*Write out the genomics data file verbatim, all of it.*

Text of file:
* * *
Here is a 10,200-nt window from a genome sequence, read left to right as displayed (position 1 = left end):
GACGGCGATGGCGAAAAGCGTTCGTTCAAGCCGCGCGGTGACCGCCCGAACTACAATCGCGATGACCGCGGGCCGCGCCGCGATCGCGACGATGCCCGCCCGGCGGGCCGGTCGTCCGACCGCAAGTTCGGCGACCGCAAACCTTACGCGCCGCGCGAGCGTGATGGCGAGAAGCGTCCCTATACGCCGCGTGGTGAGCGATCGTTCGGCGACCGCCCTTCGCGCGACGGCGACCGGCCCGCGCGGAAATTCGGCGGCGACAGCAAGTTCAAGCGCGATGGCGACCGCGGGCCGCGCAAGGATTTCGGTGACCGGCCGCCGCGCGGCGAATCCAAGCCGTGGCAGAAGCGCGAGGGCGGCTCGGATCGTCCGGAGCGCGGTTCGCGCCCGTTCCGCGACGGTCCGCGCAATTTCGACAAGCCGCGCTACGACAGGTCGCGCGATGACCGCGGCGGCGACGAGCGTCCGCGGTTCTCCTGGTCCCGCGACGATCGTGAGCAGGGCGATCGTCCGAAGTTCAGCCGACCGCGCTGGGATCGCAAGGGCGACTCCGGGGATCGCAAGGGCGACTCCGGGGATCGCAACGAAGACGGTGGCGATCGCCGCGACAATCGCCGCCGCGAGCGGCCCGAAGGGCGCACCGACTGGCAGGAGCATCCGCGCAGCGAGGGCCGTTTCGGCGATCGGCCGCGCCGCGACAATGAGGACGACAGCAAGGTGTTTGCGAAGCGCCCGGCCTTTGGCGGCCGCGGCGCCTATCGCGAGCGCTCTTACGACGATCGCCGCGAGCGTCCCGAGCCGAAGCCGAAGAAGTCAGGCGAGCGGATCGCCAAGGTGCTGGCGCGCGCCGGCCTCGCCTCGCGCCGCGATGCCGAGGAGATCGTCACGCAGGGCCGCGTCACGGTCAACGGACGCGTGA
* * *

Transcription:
Here is a 10,200-nt window from a genome sequence, read left to right as displayed (position 1 = left end):
GACGGCGATGGCGAAAAGCGTTCGTTCAAGCCGCGCGGTGACCGCCCGAACTACAATCGCGATGACCGCGGGCCGCGCCGCGATCGCGACGATGCCCGCCCGGCGGGCCGGTCGTCCGACCGCAAGTTCGGCGACCGCAAACCTTACGCGCCGCGCGAGCGTGATGGCGAGAAGCGTCCCTATACGCCGCGTGGTGAGCGATCGTTCGGCGACCGCCCTTCGCGCGACGGCGACCGGCCCGCGCGGAAATTCGGCGGCGACAGCAAGTTCAAGCGCGATGGCGACCGCGGGCCGCGCAAGGATTTCGGTGACCGGCCGCCGCGCGGCGAATCCAAGCCGTGGCAGAAGCGCGAGGGCGGCTCGGATCGTCCGGAGCGCGGTTCGCGCCCGTTCCGCGACGGTCCGCGCAATTTCGACAAGCCGCGCTACGACAGGTCGCGCGATGACCGCGGCGGCGACGAGCGTCCGCGGTTCTCCTGGTCCCGCGACGATCGTGAGCAGGGCGATCGTCCGAAGTTCAGCCGACCGCGCTGGGATCGCAAGGGCGACTCCGGGGATCGCAAGGGCGACTCCGGGGATCGCAACGAAGACGGTGGCGATCGCCGCGACAATCGCCGCCGCGAGCGGCCCGAAGGGCGCACCGACTGGCAGGAGCATCCGCGCAGCGAGGGCCGTTTCGGCGATCGGCCGCGCCGCGACAATGAGGACGACAGCAAGGTGTTTGCGAAGCGCCCGGCCTTTGGCGGCCGCGGCGCCTATCGCGAGCGCTCTTACGACGATCGCCGCGAGCGTCCCGAGCCGAAGCCGAAGAAGTCAGGCGAGCGGATCGCCAAGGTGCTGGCGCGCGCCGGCCTCGCCTCGCGCCGCGATGCCGAGGAGATCGTCACGCAGGGCCGCGTCACGGTCAACGGACGCGTGA